"Comedy" that goes behind the scenes to reveal the art form is no laughing matter.
Hannah Gadsby is a good comedian. Through years of experience she has developed her craft and established her unique persona and repertoire. Opening with easy-going patter, Gadsby explains the show’s incongruous title and performs some classic stand up, familiar to her fans from television appearances. She reviews her career development, 'helped' by feedback from lesbian activists and opinions from straight white men. Using personal experiences, Gadsby shares the funny side of discovering her sexual identity in 90's Tasmania, personally believing it to be a shameful crime. Droll, wry, finding the ridiculous moments arising from knee-jerk bigotry and referencing stereotypes, Gadsby makes us laugh with accessible and comfortably entertaining observations.
Then, the mood changes.
Gadsby reflects on the nature of humour, the mechanics of comedy performance and why we laugh. With clear confidence, she reveals the simple binary structure at the heart of comedy: the performer’s manipulation of an audience, creating tension and then timely defusing with punchline relief. Contrasting that with the structure of a narrative, its three parts not necessarily creating laughter, but revealing the outcomes beyond the punchline. Assessing her own situation as a comedian, Gadsby examines how both comedy and the world are structured around power, the celebration of certain identities and the attraction of 'fitting in'. She realises that her brand of self-deprecating humour, presented from her own marginalised position, is punching down and re-traumatising herself with each performance.
Considering her own need for personal growth, her desire for context and dimension and passion and change and grief and tears to be shared beyond a trite punchline, Gadsby rejects comedy as a useful part of her life. She has short-changed herself within the limits of comedy, denying herself the chance to be true to her own story.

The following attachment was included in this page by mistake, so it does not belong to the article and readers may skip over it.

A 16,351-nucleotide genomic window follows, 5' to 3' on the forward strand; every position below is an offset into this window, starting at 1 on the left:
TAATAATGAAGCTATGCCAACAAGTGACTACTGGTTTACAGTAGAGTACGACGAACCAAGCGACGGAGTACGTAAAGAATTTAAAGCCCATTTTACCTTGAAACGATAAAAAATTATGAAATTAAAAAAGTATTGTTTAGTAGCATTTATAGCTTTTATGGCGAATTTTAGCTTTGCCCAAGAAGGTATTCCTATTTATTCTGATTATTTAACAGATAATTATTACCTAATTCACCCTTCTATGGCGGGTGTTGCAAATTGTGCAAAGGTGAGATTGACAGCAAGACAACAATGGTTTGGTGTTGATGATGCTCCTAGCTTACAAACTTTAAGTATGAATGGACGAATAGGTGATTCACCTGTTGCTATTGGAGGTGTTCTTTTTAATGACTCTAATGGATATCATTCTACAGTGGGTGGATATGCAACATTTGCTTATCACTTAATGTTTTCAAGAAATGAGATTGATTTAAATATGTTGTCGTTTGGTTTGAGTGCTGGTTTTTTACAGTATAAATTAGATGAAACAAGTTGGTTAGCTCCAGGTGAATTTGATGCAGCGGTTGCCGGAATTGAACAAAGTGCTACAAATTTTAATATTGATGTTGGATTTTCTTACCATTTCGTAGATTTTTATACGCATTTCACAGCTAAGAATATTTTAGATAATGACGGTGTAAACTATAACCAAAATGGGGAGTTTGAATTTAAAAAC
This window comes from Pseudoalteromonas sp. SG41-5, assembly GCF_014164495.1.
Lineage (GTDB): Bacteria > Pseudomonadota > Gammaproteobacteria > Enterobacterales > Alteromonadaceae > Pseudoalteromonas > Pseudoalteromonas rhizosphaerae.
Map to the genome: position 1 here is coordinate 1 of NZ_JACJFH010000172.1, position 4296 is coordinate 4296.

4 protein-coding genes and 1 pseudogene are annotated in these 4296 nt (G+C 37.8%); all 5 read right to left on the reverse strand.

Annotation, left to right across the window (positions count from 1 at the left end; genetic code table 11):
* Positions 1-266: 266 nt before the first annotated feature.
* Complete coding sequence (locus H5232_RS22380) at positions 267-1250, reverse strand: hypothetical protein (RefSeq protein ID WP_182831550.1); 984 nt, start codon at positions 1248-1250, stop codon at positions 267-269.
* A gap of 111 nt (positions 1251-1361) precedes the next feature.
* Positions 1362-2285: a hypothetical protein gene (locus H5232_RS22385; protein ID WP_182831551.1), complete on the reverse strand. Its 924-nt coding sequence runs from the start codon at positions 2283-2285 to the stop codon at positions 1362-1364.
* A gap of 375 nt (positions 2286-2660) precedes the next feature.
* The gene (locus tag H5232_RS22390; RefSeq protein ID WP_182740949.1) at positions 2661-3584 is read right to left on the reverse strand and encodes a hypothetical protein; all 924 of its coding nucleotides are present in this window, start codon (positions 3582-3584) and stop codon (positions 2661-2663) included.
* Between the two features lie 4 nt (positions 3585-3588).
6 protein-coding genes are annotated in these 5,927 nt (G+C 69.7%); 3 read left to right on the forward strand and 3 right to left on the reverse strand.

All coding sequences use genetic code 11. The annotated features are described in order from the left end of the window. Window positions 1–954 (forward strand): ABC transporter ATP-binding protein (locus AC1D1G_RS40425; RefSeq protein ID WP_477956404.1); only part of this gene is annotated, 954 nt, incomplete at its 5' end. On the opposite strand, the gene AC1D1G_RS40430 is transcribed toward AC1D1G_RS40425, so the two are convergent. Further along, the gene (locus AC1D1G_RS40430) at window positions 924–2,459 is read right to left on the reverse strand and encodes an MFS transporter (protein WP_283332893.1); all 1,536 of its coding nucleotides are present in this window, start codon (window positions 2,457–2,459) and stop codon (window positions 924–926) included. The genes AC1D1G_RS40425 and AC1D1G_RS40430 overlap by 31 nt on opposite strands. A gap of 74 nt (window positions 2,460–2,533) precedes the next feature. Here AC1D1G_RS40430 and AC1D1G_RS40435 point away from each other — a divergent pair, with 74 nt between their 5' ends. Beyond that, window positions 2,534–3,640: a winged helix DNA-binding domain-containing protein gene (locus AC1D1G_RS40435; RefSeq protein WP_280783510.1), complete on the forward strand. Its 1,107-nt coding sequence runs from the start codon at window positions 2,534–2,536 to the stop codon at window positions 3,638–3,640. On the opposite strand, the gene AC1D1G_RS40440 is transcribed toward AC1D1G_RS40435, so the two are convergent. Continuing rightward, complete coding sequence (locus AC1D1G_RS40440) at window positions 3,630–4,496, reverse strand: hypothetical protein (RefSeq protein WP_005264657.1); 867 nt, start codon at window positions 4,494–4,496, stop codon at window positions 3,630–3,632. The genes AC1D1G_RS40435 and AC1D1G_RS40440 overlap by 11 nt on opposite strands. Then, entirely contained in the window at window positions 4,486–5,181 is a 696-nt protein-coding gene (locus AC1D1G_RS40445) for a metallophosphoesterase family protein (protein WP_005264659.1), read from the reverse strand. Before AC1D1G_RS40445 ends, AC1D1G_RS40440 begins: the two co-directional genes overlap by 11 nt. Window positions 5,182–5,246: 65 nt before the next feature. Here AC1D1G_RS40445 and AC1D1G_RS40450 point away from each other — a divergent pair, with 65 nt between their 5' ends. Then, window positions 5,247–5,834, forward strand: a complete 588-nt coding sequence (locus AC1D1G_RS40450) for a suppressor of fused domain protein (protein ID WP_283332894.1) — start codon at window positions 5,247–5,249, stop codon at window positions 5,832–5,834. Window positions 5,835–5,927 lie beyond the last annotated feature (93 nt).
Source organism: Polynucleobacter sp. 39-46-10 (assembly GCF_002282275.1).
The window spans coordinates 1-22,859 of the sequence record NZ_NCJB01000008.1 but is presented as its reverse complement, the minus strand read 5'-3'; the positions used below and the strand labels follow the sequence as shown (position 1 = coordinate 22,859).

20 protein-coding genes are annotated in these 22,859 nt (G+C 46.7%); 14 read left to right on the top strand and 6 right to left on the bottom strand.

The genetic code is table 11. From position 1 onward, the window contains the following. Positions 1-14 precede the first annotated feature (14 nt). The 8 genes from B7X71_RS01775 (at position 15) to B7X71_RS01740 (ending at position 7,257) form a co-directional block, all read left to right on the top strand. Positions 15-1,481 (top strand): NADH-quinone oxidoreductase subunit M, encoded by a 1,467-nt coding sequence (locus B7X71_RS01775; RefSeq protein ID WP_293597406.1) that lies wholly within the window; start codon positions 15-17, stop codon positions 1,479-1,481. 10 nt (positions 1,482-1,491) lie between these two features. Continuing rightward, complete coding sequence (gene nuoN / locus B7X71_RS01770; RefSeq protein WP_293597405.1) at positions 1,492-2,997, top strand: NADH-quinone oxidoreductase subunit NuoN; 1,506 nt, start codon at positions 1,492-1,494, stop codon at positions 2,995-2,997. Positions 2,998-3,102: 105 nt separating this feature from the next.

Performed with honesty and openness, with clever interweaving of a thread of art history’s relevance to modern life, Gadsby brings laughter and tears. While we come for the comedy, we encounter tragedy and leave with an enhanced awareness of not just Gadsby’s revelation of the despair of the 'sad clown' but of ourselves and the world around us.
Defying over-simplified myths, ranting against straight white men and acknowledging the twists and turns of mental illness, Gadsby does not shy away from confronting her audience and rejecting expectations. Declaring her departure from comedy, Gadsby may deprive us of a great exponent of stand-up patter, but it seems the world will be richer with her championship of truthful storytelling through narrative.
Hannah Gadsby - Nanette
Presented by Rowan Smith
Performed by Hannah Gadsby
Heath Ledger Theatre, State Theatre Centre, Perth Cultural Centre
27-28 January 2018
Part of Fringe World 2018
First published on
What the stars mean?
- Five stars: Exceptional, unforgettable, a must see
- Four and a half stars: Excellent, definitely worth seeing
- Four stars: Accomplished and engrossing but not the best of its kind
- Three and a half stars: Good, clever, well made, but not brilliant
- Three stars: Solid, enjoyable, but unremarkable or flawed
- Two and half stars: Neither good nor bad, just adequate
- Two stars: Not without its moments, but ultimately unsuccessful
- One star: Awful, to be avoided
- Zero stars: Genuinely dreadful, bad on every level